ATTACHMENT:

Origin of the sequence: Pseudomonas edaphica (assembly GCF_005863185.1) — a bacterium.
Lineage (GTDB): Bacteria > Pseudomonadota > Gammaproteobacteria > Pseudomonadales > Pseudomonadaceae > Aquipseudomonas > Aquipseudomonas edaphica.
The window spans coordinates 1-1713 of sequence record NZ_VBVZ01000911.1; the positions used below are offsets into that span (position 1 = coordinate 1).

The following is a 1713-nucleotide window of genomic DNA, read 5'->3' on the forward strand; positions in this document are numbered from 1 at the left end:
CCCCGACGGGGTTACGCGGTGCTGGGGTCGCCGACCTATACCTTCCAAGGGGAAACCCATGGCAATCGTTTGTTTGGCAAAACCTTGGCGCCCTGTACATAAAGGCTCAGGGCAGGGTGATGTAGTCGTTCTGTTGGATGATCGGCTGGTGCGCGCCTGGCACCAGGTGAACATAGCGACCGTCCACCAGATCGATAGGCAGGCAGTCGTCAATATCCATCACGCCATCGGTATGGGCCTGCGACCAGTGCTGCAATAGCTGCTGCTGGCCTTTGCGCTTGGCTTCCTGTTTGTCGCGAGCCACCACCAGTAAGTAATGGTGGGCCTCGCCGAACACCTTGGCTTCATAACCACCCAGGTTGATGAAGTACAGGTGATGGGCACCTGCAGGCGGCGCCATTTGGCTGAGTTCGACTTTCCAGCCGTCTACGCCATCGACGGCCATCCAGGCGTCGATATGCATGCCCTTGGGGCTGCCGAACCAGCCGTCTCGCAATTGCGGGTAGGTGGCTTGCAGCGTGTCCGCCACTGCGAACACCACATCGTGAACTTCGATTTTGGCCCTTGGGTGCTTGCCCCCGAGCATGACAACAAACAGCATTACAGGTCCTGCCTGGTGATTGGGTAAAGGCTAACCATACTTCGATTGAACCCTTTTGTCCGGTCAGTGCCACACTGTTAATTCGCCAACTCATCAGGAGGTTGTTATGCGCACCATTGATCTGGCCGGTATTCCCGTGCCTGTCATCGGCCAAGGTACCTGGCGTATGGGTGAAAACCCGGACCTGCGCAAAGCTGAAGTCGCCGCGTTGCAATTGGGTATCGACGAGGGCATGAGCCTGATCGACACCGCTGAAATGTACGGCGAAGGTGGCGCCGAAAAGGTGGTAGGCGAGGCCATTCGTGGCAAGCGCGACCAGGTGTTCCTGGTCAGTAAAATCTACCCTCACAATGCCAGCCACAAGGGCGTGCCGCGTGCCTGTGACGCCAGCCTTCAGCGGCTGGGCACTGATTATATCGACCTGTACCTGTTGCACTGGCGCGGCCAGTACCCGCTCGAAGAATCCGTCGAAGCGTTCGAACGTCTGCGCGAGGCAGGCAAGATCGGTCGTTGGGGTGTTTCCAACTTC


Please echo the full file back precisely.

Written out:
Origin of the sequence: Pseudomonas edaphica (assembly GCF_005863185.1) — a bacterium.
Lineage (GTDB): Bacteria > Pseudomonadota > Gammaproteobacteria > Pseudomonadales > Pseudomonadaceae > Aquipseudomonas > Aquipseudomonas edaphica.
The window spans coordinates 1-1713 of sequence record NZ_VBVZ01000911.1; the positions used below are offsets into that span (position 1 = coordinate 1).

The following is a 1713-nucleotide window of genomic DNA, read 5'->3' on the forward strand; positions in this document are numbered from 1 at the left end:
CCCCGACGGGGTTACGCGGTGCTGGGGTCGCCGACCTATACCTTCCAAGGGGAAACCCATGGCAATCGTTTGTTTGGCAAAACCTTGGCGCCCTGTACATAAAGGCTCAGGGCAGGGTGATGTAGTCGTTCTGTTGGATGATCGGCTGGTGCGCGCCTGGCACCAGGTGAACATAGCGACCGTCCACCAGATCGATAGGCAGGCAGTCGTCAATATCCATCACGCCATCGGTATGGGCCTGCGACCAGTGCTGCAATAGCTGCTGCTGGCCTTTGCGCTTGGCTTCCTGTTTGTCGCGAGCCACCACCAGTAAGTAATGGTGGGCCTCGCCGAACACCTTGGCTTCATAACCACCCAGGTTGATGAAGTACAGGTGATGGGCACCTGCAGGCGGCGCCATTTGGCTGAGTTCGACTTTCCAGCCGTCTACGCCATCGACGGCCATCCAGGCGTCGATATGCATGCCCTTGGGGCTGCCGAACCAGCCGTCTCGCAATTGCGGGTAGGTGGCTTGCAGCGTGTCCGCCACTGCGAACACCACATCGTGAACTTCGATTTTGGCCCTTGGGTGCTTGCCCCCGAGCATGACAACAAACAGCATTACAGGTCCTGCCTGGTGATTGGGTAAAGGCTAACCATACTTCGATTGAACCCTTTTGTCCGGTCAGTGCCACACTGTTAATTCGCCAACTCATCAGGAGGTTGTTATGCGCACCATTGATCTGGCCGGTATTCCCGTGCCTGTCATCGGCCAAGGTACCTGGCGTATGGGTGAAAACCCGGACCTGCGCAAAGCTGAAGTCGCCGCGTTGCAATTGGGTATCGACGAGGGCATGAGCCTGATCGACACCGCTGAAATGTACGGCGAAGGTGGCGCCGAAAAGGTGGTAGGCGAGGCCATTCGTGGCAAGCGCGACCAGGTGTTCCTGGTCAGTAAAATCTACCCTCACAATGCCAGCCACAAGGGCGTGCCGCGTGCCTGTGACGCCAGCCTTCAGCGGCTGGGCACTGATTATATCGACCTGTACCTGTTGCACTGGCGCGGCCAGTACCCGCTCGAAGAATCCGTCGAAGCGTTCGAACGTCTGCGCGAGGCAGGCAAGATCGGTCGTTGGGGTGTTTCCAACTTC